‘Delay is a significant risk’: UK’s Net-Zero Review calls for accelerated climate action from Government
A review into the UK’s approach to reaching net-zero emissions by 2050 was published on Friday (13 January), detailing 129 recommendations – ranging from increased solar capacity to switching to gas-free homes – that can catalyse efforts to slash emissions across every part of the economy.
The Mission Zero report was published on Friday by MP Chris Skidmore, based on the 1,800 responses from businesses and climate experts, making it one of the largest engagement exercises on net-zero in the UK.
It acts as a comprehensive review of the UK’s approach to its net-zero target for 2050, which was deemed unlawful last year following a legal challenge with Friends of the Earth and ClientEarth.
The Review analyses the Government’s current approach to economy-wide decarbonisation and finds that while progress has “exceeded expectations” since the formation of the net-zero target, inconsistent policies, mismanaged reporting structures and a lack of detail against existing commitments could cause “significant risks” in the form of delays to decarbonisation.
The new report details 129 recommendations across key sectors such as the built environment, renewable energy, green finance and nature. Upon releasing the report, Chris Skidmore claimed that ministers needed to grasp the “historic opportunity” opportunity that decarbonisation would bring, warning that a “high emission future” that contributes to the climate crisis would cause severe disruptions to the point that “normal economic activity will become very challenging” in the UK.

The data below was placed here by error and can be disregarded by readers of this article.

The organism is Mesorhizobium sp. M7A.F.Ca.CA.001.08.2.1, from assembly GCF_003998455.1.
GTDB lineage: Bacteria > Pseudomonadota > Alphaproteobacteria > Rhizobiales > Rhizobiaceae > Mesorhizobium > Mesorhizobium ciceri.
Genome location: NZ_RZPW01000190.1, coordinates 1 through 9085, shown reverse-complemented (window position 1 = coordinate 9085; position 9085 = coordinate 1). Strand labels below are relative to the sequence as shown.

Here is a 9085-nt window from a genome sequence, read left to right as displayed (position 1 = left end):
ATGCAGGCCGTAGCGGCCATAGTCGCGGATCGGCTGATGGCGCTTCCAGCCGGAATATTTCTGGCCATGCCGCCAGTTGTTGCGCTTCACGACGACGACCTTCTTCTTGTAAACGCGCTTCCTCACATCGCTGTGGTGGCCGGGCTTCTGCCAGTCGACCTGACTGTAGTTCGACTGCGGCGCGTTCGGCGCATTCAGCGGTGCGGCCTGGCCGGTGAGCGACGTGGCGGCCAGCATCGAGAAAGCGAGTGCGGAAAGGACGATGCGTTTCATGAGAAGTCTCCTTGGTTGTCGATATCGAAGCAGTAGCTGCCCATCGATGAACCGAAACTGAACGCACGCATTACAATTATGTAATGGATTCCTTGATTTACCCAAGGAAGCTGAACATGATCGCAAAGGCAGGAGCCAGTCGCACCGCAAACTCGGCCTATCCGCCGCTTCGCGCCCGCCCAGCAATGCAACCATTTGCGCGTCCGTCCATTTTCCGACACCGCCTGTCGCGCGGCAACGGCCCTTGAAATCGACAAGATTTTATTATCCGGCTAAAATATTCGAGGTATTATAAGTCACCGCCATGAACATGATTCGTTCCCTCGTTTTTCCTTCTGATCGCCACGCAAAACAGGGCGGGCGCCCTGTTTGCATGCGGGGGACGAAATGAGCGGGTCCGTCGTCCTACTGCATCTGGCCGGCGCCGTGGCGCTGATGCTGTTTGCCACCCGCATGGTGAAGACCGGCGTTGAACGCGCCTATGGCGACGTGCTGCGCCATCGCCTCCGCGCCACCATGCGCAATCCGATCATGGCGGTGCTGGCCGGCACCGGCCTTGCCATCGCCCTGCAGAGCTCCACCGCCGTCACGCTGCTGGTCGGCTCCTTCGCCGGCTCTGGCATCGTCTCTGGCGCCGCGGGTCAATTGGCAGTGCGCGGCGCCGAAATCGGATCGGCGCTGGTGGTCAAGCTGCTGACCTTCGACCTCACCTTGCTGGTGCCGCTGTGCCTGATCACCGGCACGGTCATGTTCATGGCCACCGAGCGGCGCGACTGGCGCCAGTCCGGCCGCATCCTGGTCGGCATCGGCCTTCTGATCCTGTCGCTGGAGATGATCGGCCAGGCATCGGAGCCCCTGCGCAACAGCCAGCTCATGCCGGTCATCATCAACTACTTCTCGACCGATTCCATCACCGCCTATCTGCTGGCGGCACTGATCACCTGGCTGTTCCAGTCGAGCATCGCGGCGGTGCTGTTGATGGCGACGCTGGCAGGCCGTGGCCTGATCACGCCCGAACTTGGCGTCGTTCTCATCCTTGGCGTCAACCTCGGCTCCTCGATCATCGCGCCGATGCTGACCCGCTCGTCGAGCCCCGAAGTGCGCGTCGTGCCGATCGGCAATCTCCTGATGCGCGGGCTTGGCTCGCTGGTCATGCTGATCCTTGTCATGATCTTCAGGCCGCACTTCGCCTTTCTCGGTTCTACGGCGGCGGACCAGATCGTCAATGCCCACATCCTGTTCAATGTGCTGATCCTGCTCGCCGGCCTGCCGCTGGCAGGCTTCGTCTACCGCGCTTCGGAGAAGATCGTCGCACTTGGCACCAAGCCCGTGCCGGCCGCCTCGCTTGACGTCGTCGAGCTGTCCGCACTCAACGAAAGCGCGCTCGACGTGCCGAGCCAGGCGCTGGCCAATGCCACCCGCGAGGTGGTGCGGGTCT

The report cites a lack of policy clarity, insufficient capital for investible propositions, infrastructure bottlenecks and delays in the planning system as the main risks to the net-zero approach. Elsewhere, businesses that responded to the review cited skills shortages as one of the main barriers to accelerating decarbonisation efforts.
Chair of the Net Zero Review, Chris Skidmore MP, said: “We should be proud of the lead the UK has taken in tackling climate change, having exceeded expectations so far in our race to net zero emissions by 2050. As essential as that is environmentally, it also puts us at an economic advantage globally.
“We lead in areas including clean technologies, science, manufacturing and green finance – areas that, if managed right, can lead to new jobs and strong economic growth. In developing this report, we have engaged with communities, economists and climate experts from across the country through more than 50 roundtables and 1800 submissions – all of which have led to the Mission Zero findings.
“My recommendations are designed to make the most of this historic opportunity, covering the length and breadth of our economy, so that people in every part of the country can reap the benefits of this both in their communities, and in their pockets.”
A key message was delivered by businesses – net-zero is the “economic opportunity of the 21st century”. With more than 90% of global GDP covered by a net-zero target, UK plc stated that net-zero strategies can help them grow competitively and deliver new economic opportunities.